Tuesday, September 27, 2016

In the City of the Falling Stars by Chris Tusa | ARC | A Book Review

I got an eARC from Chris Tusa last September 2, which was about 6 days before the release of  this book. Thank you Chris. Unfortunately, I had books lined up to be read already and I was not able to sneak this in. I only got to read it about two days ago. I am so sorry Chris. So, I guess better late than never reading it all, right? Anyway, this review is just in time for the hard cover release.

At first glance, this would seem like a science fiction book. Probably a book about stars because of the title. Or likely about a city in another galaxy. Hahaha. It's not that at all. It is far from sci-fi. You will definitely be surprised to know that this is actually a psychological book. 


In the City of the Falling Stars by Chris Tusa Book Review


This is after the hurricane Katrina hit New Orleans. The people and the government are still in the process of picking up from the aftermath of the hurricane. A lot of houses were left abandoned and falling apart. People have moved to Texas or some other state. The story revolves around one family. Maurice Delahoussaye, the father is an insurance agent. His unfaithful wife, Vivian, is a reporter from Chanel Four News. His eldest child, Audrey, who is in college, is having an affair with her married professor. His other kid, Brandon, is in High School and is smoking pot. His rich father, Virgil, is living in a nursing home because his house was destroyed by Katrina. He is still in good shape for his age.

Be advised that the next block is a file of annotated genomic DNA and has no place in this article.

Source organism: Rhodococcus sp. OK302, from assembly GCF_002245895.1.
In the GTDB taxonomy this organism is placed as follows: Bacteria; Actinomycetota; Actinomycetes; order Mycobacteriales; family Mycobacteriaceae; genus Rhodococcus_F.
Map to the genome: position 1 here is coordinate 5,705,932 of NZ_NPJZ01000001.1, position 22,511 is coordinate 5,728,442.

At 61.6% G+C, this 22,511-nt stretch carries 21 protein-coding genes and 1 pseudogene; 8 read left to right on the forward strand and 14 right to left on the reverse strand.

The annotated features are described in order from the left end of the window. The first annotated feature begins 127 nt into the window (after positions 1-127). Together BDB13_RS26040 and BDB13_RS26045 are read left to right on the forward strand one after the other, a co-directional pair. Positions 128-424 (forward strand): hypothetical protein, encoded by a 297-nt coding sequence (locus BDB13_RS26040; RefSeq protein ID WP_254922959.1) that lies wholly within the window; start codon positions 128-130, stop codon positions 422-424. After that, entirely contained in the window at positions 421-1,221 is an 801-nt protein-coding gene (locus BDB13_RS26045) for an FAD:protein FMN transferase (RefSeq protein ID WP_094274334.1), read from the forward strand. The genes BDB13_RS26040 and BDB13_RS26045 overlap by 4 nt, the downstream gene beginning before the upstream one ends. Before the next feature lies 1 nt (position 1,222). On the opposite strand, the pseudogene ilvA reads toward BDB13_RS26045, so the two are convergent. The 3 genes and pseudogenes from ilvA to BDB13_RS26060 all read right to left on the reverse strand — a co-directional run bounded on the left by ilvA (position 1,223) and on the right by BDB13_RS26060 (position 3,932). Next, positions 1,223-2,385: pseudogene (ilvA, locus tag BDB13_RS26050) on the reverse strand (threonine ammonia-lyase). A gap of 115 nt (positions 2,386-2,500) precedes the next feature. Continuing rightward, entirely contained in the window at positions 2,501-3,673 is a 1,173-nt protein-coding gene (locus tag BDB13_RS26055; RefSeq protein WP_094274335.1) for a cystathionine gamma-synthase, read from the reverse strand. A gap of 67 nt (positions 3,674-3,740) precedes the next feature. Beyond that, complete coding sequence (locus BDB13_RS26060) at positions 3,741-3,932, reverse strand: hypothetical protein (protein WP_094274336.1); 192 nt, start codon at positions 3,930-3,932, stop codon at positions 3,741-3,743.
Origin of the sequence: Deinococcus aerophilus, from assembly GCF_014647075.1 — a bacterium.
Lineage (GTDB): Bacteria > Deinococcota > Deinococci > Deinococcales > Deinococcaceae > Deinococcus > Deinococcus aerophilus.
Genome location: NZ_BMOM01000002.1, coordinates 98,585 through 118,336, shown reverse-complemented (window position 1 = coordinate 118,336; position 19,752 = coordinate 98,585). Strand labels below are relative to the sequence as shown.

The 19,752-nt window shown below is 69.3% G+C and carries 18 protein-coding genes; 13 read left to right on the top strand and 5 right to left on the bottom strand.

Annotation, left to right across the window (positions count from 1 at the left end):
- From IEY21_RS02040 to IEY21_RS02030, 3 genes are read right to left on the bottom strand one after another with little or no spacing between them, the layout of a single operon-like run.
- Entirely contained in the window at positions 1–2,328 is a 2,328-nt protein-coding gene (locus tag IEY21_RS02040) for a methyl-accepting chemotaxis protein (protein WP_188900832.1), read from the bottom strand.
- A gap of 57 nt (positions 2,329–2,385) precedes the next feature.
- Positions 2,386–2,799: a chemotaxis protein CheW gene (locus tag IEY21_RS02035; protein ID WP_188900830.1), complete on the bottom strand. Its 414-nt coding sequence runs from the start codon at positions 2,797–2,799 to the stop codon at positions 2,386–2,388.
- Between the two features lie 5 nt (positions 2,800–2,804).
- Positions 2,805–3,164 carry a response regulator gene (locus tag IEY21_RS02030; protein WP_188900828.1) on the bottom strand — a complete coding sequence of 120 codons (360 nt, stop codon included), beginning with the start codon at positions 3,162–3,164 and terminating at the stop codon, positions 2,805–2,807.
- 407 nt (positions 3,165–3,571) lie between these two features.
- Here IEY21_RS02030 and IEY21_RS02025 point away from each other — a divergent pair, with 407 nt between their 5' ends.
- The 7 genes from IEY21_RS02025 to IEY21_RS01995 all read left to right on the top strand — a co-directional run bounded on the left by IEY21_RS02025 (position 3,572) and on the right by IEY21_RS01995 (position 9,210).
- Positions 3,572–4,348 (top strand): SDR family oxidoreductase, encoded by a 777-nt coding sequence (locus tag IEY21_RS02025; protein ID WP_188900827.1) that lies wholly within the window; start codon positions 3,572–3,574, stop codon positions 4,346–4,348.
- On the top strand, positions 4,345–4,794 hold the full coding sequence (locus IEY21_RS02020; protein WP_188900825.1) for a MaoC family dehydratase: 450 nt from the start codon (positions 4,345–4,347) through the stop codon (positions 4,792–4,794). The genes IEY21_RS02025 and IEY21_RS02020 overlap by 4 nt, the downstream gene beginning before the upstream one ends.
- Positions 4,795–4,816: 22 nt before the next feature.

Maurice has always been paranoid. He was always suspicious of his surroundings. But it has gotten worse right after Katrina and Vivian's betrayal. Vivian cheated on him and is pregnant with another man's baby. This has taken a toll on Maurice and he has been acting way way far from the usual.

This family has given meaning to the word dysfunctional. Each person seems to have his/her own issue. I think, it's only Virgil who has come to terms with his past and is now trying to live a normal life. I guess, in his age, he should. What is sad is, each member knows what is wrong but is not doing anything to change the situation. I agree with Audrey that it is Vivian's fault. The rapidly developing extreme paranoia of Maurice is due to his love and strong desire to protect Vivian and the unborn baby from the supposed father. If Vivian had just left the man alone when he told her that he doesn't want to have anything to do with baby, then everything would have not escalated. It was like a domino effect and Maurice's mind which was barely hanging on a thread because of all the stress, totally unraveled. And it was only Audrey who noticed the difference in his actions. I think Audrey's character would have been perfect and ideal if she broke off with the professor right when she felt suspicious. But she didn't, she was in denial. But I am glad that in the end, she realized her worth. I would definitely have done the same things she had done to get back to the professor. If only, she had planned them properly so nothing can be traced back to her. 

All in all, I wasn't really into the story. I think it took a while for it to come into conclusion, especially, in the case of Maurice. He never suspected that he was way off-kilter. He had become so delusional. But at least, he was off-the-hook. I would hate for him to go to jail. I feel so sorry for him. I liked also how the rest of the story got resolved. It seemed that all of the worrying and all the extreme measures Maurice has taken was all for naught. In the end, it turned out he has nothing to worry about. In a way, it was hilarious but I did not see it that way right after I finished the story. I just came to see it now while writing this. Poor Maurice! Yes, as what he said in the ending. It was not bad at all. 

I give the book three falling stars.


People still need to have dreams. Even if those dreams are unrealistic.
- Chris Tusa, In the City of the Falling Stars - 


Published: September 8, 2016
Hard Cover Release: September 30, 2016